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Sustainability: Supporting long-term ecological balance.

— Dictionary.com

What does sustainability mean to you?

In this issue of Plants, Life, Riverside we talk about achieving sustainability in an urban setting with Taher Bhaijee, a recent graduate of UC Riverside and co-founder of SustainRiverside.org, a new resource that will show residents how to adopt new approaches to living.

SustainRiverside.org is well on its way of becoming an informative resource for the residents of Riverside, CA. The soft launch for the site occurred earlier this month during Earth Week. Currently the site features a long list of sustainability events happening in the city. Soon new posts and videos will be added every other Monday.

Visit SustainRiverside online and you will see that the organization has laid out its objectives clearly. Taher is actively working with community groups to achieve the following goals:

    Community Goal
    To develop Green Teams in every neighborhood in Riverside.

    Energy Goal

    To reduce peak load demand by 10%.

    Food Goal

    Create 5% increase participation in community gardens.

    Water Goal

    To reduce Riverside’s water consumption by 20%.

    Waste Goal

    To reduce Riverside’s waste by 20%.

    Health Goal

    To reduce obesity rates by 20%.

    Transportation Goal

    To increase ridership on public transportation by 50%.

I spoke with Taher about some of these goals. I asked him to explain what a Green Team is and what such a team should strive to accomplish in their respective neighborhoods. Taher explained that his idea of a Green Team is modeled after the Wood Streets Green Team, an established team of residents actively involved in helping other residents achieve a sustainable lifestyle. They conduct workshops, involve themselves in city issues and support related groups in the city. Taher hopes to establish a Green Team in each of Riverside’s 26 neighborhoods.

Another objective of SustainRiverside is to increase participation in community gardens by five percent. What does this 5% look like?

Taher explained that by “five percent”, he means 5% of Riverside’s population. The city has a population of 300,000 residents, so he hopes to get at least 15,000 residents involved with existing and future gardens. Taher hopes the involvement with community gardens will encourage residents to lead healthier lives. He says that his work at the UCR Community Garden cleaning, watering and growing vegetables taught him how to live more sustainably and taught him how to live more healthfully.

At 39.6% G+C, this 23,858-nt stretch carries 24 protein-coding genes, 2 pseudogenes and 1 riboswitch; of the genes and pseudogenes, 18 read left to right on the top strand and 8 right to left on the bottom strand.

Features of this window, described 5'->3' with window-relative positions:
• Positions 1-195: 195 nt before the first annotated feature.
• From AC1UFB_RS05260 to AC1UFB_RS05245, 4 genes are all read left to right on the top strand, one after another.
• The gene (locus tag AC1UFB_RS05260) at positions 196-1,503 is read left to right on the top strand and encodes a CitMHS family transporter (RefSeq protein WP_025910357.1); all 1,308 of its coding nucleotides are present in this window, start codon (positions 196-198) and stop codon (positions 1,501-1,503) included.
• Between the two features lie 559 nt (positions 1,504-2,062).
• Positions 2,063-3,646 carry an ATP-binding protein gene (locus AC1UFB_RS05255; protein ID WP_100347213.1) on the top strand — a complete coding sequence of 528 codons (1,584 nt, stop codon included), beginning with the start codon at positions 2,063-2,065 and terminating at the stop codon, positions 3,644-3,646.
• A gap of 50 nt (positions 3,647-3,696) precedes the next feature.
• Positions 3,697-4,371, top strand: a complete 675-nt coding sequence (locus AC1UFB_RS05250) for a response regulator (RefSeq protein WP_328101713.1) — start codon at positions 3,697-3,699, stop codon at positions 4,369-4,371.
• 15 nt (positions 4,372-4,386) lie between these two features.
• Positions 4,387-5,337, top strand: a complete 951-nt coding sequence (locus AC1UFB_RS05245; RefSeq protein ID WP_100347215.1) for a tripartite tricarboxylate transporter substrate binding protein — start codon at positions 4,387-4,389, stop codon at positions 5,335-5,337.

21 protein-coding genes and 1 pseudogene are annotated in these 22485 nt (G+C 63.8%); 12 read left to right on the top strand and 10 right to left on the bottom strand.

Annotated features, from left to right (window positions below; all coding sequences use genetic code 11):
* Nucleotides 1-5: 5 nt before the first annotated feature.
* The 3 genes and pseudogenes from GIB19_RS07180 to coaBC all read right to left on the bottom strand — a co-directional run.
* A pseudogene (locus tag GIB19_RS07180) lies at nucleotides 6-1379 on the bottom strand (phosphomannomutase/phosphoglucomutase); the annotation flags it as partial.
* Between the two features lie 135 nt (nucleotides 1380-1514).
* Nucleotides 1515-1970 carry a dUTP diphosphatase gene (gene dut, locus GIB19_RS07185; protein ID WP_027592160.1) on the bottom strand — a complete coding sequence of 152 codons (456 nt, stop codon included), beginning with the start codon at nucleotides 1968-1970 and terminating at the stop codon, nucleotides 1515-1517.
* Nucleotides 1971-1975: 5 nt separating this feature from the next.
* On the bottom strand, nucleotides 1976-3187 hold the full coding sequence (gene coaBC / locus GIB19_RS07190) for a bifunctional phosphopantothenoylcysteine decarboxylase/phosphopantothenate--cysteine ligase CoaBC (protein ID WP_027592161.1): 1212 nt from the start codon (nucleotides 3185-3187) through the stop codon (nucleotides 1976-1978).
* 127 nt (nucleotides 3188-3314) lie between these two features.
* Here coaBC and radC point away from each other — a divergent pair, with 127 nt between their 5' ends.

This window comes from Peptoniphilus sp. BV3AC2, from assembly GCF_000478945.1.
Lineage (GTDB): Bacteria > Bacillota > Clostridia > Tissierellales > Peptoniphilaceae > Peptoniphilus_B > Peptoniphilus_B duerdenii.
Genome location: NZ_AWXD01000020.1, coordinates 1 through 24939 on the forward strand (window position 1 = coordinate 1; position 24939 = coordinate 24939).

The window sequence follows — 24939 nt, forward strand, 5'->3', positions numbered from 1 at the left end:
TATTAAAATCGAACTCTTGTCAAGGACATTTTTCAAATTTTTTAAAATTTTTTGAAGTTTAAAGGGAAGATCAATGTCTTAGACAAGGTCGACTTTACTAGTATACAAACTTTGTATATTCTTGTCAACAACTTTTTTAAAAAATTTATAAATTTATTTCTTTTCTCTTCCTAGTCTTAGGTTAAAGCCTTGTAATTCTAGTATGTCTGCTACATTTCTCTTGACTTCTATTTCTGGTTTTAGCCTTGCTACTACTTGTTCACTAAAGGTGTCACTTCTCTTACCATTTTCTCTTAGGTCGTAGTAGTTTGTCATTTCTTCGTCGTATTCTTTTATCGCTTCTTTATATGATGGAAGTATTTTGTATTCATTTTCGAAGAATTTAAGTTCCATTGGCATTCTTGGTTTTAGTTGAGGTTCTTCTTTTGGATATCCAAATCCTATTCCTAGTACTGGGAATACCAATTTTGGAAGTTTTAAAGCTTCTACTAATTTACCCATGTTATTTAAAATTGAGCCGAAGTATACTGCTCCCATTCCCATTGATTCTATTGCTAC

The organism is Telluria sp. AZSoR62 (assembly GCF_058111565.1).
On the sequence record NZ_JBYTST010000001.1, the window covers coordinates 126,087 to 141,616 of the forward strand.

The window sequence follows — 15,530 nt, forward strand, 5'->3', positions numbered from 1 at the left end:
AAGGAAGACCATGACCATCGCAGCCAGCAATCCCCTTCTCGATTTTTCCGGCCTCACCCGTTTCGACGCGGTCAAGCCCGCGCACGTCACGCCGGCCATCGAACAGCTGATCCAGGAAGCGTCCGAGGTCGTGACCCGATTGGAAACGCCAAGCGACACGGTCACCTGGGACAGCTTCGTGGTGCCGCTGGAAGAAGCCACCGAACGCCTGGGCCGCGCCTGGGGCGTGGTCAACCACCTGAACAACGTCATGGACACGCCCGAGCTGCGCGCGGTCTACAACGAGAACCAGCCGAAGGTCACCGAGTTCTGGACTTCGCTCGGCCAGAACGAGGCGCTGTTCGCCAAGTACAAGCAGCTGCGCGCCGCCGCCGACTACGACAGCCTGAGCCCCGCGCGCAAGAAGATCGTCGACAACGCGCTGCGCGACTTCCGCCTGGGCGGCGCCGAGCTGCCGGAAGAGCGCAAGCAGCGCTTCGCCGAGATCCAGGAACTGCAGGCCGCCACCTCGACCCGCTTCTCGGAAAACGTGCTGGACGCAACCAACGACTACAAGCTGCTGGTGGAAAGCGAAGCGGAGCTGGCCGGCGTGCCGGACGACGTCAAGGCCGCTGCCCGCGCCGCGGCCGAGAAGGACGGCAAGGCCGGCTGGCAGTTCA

Recruiting 15,000 residents may sound like a bold goal, but it really isn’t that outrageous. Especially given the success of the recent Grow Riverside conference, a conference about urban agriculture and the development of a sustainable food system in the city. Taher says he hopes SustainRiverside can play a role in communicating the efforts of all parties involved in the Grow Riverside movement and to communicate these efforts through one platform.

SustainRiverside is making great strides reaching out to the public and showing people how they can live more sustainably. The next lesson in sustainability is scheduled for May 17, 2014. On this day SustainRiverside and the Wood Streets Green Team will embark on a progressive bus tour to promote community, public transportation, local businesses and recycled art. Bus tour participants will meet at a local bus stop, board the bus together and then visit the Riverside Farmer’s Market in downtown. They will then go to Tio’s Tacos to eat lunch and to view the gallery of recycled art.

Would you like to join the progressive bus tour and learn more about SustainRiverside.org? Contact Taher Bhaijee or visit SustainRiverside on Facebook.



About Taher Bhaijee

Taher has a Bachelor of Science in Biology and a Bachelor of Arts in History and has been actively involved with sustainability efforts around UC Riverside. As President of Sustainable UCR, he worked on projects such as the UCR Community Garden, the Power Rangers Program, the Recycling Proposal, the Composting Initiative, and the Grid Alternative Solarton. He is now working on Riverside-wide sustainability projects as an intern at the Mayor’s office. He hopes to build a healthier and greener Riverside.

Who else is working on creating a greener Riverside? Take a look.






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